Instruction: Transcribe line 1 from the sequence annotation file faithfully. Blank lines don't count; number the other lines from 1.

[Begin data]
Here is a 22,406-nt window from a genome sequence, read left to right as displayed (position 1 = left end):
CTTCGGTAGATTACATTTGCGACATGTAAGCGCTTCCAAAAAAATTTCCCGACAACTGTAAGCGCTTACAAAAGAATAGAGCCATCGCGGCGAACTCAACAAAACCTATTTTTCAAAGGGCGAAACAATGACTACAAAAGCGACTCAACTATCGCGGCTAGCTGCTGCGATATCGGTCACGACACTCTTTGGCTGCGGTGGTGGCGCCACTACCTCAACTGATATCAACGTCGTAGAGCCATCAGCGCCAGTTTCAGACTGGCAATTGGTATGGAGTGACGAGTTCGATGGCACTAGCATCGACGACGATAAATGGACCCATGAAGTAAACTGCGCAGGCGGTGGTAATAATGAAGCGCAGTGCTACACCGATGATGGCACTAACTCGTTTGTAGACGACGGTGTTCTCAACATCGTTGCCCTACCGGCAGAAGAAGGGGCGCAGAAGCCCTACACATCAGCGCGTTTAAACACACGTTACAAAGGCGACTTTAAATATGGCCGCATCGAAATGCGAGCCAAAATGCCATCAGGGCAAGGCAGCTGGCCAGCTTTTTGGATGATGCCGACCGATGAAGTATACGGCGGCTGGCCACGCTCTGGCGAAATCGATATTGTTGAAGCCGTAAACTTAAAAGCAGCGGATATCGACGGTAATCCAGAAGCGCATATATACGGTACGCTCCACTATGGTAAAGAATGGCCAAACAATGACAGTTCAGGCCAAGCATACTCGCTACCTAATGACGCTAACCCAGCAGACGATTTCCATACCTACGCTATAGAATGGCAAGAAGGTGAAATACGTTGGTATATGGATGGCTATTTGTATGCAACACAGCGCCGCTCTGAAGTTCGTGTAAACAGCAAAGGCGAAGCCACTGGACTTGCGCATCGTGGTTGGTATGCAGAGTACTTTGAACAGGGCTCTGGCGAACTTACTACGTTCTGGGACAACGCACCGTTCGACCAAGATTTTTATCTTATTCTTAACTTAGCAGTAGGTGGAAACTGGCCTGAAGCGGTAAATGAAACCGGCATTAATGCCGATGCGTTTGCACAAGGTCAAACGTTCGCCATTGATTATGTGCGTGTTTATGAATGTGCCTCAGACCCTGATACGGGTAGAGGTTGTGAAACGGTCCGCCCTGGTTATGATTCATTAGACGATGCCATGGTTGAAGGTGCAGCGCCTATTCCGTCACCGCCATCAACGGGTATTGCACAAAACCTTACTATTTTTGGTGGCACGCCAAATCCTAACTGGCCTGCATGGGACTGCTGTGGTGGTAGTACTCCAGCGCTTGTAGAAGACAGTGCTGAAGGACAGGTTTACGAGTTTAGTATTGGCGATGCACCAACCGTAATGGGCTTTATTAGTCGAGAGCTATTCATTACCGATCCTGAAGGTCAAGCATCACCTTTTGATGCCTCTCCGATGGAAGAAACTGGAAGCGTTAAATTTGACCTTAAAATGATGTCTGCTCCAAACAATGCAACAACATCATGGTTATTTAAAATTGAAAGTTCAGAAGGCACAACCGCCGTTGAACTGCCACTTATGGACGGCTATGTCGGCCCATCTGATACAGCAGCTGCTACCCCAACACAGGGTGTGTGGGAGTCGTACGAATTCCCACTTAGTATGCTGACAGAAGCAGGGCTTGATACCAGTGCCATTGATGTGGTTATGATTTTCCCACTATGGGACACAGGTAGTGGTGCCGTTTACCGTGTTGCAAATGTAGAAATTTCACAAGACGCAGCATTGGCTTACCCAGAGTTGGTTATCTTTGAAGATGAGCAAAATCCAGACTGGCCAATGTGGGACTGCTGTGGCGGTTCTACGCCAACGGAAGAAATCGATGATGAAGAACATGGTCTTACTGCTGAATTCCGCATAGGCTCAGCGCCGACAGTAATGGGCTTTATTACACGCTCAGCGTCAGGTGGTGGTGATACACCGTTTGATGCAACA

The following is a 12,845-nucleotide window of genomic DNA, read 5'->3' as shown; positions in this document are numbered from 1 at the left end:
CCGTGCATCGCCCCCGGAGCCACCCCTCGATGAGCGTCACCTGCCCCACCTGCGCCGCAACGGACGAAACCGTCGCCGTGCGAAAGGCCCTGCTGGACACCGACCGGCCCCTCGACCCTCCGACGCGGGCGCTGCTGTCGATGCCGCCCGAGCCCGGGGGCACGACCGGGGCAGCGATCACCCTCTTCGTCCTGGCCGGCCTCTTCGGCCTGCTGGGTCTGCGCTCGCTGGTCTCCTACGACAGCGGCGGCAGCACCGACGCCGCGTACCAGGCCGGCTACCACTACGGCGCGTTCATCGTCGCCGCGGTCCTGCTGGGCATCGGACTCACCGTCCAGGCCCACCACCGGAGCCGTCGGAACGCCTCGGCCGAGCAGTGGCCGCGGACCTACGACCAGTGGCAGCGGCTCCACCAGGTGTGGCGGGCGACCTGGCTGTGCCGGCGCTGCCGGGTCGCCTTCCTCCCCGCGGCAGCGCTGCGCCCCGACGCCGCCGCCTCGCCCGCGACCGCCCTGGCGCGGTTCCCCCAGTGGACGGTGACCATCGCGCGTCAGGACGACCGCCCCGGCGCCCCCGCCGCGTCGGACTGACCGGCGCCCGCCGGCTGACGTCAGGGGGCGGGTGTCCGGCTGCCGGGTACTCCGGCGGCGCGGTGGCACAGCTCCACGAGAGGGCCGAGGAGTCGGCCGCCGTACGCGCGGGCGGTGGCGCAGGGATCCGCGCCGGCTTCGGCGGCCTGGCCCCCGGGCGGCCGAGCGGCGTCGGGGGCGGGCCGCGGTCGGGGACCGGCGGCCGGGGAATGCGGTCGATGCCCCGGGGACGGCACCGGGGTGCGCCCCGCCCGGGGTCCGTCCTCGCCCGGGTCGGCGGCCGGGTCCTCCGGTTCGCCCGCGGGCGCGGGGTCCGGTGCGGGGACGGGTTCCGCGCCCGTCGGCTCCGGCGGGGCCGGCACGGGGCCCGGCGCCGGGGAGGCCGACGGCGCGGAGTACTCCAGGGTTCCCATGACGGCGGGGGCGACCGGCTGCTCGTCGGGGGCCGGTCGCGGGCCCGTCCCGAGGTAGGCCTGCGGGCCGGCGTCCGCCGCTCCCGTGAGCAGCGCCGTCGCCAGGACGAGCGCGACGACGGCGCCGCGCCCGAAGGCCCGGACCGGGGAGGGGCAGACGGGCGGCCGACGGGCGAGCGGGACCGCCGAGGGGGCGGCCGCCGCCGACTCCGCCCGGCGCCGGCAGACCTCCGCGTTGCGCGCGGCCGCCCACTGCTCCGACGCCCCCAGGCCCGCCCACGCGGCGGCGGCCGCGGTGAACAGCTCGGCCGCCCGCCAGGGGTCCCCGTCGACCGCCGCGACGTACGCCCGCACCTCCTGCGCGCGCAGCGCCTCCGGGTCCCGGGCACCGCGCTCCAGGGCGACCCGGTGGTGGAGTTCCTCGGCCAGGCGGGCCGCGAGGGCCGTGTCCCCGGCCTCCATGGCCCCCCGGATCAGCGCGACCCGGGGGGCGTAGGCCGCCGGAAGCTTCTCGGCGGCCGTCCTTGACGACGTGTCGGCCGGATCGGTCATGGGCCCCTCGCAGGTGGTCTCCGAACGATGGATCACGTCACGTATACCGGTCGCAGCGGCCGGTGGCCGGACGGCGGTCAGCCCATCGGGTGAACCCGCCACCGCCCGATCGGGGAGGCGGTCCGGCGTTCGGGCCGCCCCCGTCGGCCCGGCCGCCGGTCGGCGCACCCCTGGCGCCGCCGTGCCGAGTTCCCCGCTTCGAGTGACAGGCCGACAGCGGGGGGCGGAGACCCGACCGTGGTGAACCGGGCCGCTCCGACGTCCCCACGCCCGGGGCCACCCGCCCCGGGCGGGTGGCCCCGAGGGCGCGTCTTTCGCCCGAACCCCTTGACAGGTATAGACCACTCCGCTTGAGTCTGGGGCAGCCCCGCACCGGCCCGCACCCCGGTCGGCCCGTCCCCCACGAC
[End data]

Here is a 22,406-nt window from a genome sequence, read left to right as displayed (position 1 = left end):